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By Vasudevan Sridharan | January 28, 2013 9:40 PM PST

French soldiers, who prepare for their departure for Mali, walk past armoured vehicles at the military base of Miramas - Reuters

French and Malian forces are likely to focus on Kidal, the last Islamist rebel stronghold, after seizing the key Malian city of Timbuktu.

Kidal has been home to the head of the militant group Ansar Dine, an offshoot of al-Qaida, which joined hands with two others to take control of Northern Mali in April 2012.

Tuareg rebels announced that Kidal town has been under their control soon after the French-led forces pushed the Islamists from Timbuktu. Reports also suggest that Ansar Dine has already lost its hold over the strategic town.

The secular Tuareg rebel group National Movement for the Liberation of Azawad (MNLA) said: "We have taken control of Kidal and of the neighbouring towns of Tessalit and In Khalil. Our movement is now fully enrolled in the fight against terrorism." MNLA played a key role in the coup against Malian government last year. 

The first phase of the French operation is likely to get over with the recapture of Kidal. Unconfirmed reports suggest that the Tuareg rebels have offered to help the French forces in further driving away the Islamists.

French-led forces seized control of Timbuktu and have been on a regular patrol in the streets in order to flush out the remaining militants.

"There was an operation on Timbuktu last night that allowed us to control access to the town. It's up to Malian forces to retake the town," said chief military spokesperson, Colonel Thierry Burkhard.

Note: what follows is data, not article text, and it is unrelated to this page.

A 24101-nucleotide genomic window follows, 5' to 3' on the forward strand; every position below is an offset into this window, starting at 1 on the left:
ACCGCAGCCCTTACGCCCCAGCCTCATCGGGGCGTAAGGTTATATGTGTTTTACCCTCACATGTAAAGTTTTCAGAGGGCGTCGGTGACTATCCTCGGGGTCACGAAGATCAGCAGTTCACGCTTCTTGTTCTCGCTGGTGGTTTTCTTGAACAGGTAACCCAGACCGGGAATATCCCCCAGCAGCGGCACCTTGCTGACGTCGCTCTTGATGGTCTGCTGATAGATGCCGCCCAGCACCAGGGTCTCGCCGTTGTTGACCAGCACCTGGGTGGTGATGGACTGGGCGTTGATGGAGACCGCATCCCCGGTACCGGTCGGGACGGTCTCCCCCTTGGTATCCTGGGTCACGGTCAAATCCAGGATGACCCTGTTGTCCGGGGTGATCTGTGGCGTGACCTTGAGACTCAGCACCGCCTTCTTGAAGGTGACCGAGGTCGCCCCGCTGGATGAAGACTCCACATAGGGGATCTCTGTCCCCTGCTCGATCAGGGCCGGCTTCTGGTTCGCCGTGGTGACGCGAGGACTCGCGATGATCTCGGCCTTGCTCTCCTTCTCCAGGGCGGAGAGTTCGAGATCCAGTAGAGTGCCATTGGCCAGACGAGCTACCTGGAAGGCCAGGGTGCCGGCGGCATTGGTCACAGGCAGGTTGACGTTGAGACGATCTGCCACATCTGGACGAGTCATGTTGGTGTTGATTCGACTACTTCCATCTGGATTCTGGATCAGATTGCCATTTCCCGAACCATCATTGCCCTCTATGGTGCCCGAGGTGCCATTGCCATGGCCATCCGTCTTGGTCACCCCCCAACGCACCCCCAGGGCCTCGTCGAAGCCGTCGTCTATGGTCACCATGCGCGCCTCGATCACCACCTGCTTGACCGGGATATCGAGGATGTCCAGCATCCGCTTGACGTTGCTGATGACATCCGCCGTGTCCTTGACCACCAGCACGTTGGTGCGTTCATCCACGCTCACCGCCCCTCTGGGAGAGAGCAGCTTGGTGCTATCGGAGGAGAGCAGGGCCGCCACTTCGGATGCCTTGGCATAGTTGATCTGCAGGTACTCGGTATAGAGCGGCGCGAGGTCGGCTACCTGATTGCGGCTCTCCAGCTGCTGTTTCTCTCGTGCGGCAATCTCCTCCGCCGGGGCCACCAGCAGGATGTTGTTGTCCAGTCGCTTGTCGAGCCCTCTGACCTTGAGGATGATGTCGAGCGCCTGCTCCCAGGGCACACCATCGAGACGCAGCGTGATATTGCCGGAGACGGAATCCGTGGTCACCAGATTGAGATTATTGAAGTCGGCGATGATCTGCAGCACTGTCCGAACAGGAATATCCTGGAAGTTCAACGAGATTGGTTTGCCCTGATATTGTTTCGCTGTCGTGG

France is looking to swiftly pass the "baton" to African forces to drive away the rebels from Northern Mali region.

"Then the Africans can take over the baton. They are the ones who will go into the northern part, which we know is the most difficult because that's where the terrorists are hiding," said French President Francois Hollande.

Hollande also said that the French forces have been successful in the battles against the al-Qaida-linked militants over the last two weeks.

Alongside, an international donors' conference is set to take place in the Ethiopian capital Addis Ababa in a bid to raise funds for the operation in the landlocked West African nation. The African Union has called for the conference which is likely to be attended by 60 to 70 donors.

Meanwhile, the EU military training mission for Malian troops will also be decided at a conference which is due in Brussels. Prime Minister David Cameron has said that Britain is keen on providing further assistance to France in the Mali operation.

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